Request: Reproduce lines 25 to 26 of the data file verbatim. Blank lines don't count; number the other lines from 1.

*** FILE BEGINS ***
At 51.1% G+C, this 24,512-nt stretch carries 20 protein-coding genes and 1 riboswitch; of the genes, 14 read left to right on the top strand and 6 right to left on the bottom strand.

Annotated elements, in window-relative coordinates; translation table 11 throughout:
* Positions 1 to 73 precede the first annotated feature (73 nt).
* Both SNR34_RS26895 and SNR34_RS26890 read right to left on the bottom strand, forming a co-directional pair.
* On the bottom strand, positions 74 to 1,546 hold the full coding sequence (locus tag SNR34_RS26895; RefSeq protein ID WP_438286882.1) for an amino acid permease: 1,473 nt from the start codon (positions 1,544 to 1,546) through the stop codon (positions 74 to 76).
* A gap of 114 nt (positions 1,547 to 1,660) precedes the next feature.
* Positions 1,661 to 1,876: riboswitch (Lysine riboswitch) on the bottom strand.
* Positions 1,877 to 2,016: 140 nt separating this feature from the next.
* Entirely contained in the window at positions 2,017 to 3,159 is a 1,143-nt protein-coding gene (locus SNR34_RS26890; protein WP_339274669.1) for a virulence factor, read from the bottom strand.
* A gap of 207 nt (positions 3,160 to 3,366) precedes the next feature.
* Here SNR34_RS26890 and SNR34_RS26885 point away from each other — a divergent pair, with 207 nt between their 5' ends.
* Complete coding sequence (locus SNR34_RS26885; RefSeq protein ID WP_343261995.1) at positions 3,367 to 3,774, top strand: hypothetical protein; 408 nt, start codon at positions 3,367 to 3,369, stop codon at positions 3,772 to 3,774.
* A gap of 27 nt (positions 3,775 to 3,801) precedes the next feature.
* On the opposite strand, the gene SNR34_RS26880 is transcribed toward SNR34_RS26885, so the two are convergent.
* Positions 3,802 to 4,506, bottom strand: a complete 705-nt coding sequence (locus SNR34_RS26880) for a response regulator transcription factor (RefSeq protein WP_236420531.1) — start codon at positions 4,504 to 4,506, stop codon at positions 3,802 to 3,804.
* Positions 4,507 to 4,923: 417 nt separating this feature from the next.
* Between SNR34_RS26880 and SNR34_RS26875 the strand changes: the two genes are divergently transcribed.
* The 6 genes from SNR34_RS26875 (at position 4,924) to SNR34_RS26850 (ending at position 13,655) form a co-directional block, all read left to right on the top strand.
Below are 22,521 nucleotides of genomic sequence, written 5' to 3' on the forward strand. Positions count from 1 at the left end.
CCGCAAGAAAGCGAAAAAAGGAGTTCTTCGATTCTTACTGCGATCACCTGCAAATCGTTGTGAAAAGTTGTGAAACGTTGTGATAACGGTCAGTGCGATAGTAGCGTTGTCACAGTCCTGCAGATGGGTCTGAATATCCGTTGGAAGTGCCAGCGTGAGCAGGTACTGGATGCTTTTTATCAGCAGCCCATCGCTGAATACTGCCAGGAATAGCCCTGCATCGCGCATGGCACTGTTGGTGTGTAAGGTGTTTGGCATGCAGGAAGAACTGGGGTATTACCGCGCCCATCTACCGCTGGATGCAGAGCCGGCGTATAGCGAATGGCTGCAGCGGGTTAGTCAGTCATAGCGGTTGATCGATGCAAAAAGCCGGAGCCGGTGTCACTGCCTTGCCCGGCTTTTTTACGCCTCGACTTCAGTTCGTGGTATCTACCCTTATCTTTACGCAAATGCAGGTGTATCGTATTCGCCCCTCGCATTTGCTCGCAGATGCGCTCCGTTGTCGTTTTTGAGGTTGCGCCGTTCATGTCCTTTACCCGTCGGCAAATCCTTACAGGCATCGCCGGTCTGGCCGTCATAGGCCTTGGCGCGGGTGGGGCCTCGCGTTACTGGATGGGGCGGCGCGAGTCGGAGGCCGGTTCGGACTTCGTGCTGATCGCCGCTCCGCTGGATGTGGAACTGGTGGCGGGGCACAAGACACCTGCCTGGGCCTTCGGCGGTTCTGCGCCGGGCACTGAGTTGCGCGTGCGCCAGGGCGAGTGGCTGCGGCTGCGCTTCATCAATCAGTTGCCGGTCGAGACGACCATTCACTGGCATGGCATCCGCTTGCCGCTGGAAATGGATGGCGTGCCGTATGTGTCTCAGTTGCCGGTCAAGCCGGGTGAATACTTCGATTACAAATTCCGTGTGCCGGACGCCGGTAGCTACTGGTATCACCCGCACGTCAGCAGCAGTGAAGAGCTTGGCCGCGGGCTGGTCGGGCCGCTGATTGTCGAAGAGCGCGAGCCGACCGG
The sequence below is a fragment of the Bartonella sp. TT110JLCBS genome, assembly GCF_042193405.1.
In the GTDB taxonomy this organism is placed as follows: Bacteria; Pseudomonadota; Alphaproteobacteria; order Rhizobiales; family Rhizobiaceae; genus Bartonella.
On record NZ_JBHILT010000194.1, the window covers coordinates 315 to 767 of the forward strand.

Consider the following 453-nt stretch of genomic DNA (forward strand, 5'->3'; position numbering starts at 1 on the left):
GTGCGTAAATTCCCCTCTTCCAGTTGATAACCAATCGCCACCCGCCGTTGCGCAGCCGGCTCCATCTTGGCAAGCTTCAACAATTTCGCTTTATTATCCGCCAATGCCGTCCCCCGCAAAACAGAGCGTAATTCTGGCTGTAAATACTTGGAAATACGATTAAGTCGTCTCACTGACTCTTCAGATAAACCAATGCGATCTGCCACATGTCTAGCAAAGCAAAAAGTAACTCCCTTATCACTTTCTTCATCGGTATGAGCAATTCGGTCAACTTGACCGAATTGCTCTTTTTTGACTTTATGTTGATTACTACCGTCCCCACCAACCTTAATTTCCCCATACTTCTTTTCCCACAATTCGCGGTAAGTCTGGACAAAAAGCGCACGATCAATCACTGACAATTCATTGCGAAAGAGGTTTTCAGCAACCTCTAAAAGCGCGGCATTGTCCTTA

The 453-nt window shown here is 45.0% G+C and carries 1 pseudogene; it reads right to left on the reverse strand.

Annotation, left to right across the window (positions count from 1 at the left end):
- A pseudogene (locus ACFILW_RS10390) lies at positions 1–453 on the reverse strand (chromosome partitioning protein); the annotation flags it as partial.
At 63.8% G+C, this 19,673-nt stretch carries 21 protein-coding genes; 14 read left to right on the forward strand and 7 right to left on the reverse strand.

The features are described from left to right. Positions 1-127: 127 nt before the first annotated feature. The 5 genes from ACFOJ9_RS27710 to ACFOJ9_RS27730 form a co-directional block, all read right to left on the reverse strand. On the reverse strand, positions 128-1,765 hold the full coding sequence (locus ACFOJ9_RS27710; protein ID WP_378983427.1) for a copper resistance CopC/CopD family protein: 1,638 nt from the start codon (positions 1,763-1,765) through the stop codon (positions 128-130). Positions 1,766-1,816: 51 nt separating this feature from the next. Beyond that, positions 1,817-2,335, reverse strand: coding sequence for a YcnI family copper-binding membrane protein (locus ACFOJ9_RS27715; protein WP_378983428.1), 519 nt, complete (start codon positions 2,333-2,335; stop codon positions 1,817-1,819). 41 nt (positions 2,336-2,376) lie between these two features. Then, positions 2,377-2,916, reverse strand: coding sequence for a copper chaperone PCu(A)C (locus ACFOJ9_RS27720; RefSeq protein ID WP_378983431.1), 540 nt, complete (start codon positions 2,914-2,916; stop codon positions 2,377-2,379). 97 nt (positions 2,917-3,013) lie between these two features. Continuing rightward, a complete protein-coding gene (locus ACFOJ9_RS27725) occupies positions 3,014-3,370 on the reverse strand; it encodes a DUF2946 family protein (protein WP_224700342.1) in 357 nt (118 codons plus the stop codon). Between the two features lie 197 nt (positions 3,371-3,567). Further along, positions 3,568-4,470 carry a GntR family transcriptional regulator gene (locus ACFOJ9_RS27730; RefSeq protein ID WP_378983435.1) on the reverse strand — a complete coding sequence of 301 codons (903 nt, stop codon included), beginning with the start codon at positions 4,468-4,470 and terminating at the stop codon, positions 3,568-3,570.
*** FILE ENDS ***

GTGCGTAAATTCCCCTCTTCCAGTTGATAACCAATCGCCACCCGCCGTTGCGCAGCCGGCTCCATCTTGGCAAGCTTCAACAATTTCGCTTTATTATCCGCCAATGCCGTCCCCCGCAAAACAGAGCGTAATTCTGGCTGTAAATACTTGGAAATACGATTAAGTCGTCTCACTGACTCTTCAGATAAACCAATGCGATCTGCCACATGTCTAGCAAAGCAAAAAGTAACTCCCTTATCACTTTCTTCATCGGTATGAGCAATTCGGTCAACTTGACCGAATTGCTCTTTTTTGACTTTATGTTGATTACTACCGTCCCCACCAACCTTAATTTCCCCATACTTCTTTTCCCACAATTCGCGGTAAGTCTGGACAAAAAGCGCACGATCAATCACTGACAATTCATTGCGAAAGAGGTTTTCAGCAACCTCTAAAAGCGCGGCATTGTCCTTA

The 453-nt window shown here is 45.0% G+C and carries 1 pseudogene; it reads right to left on the reverse strand.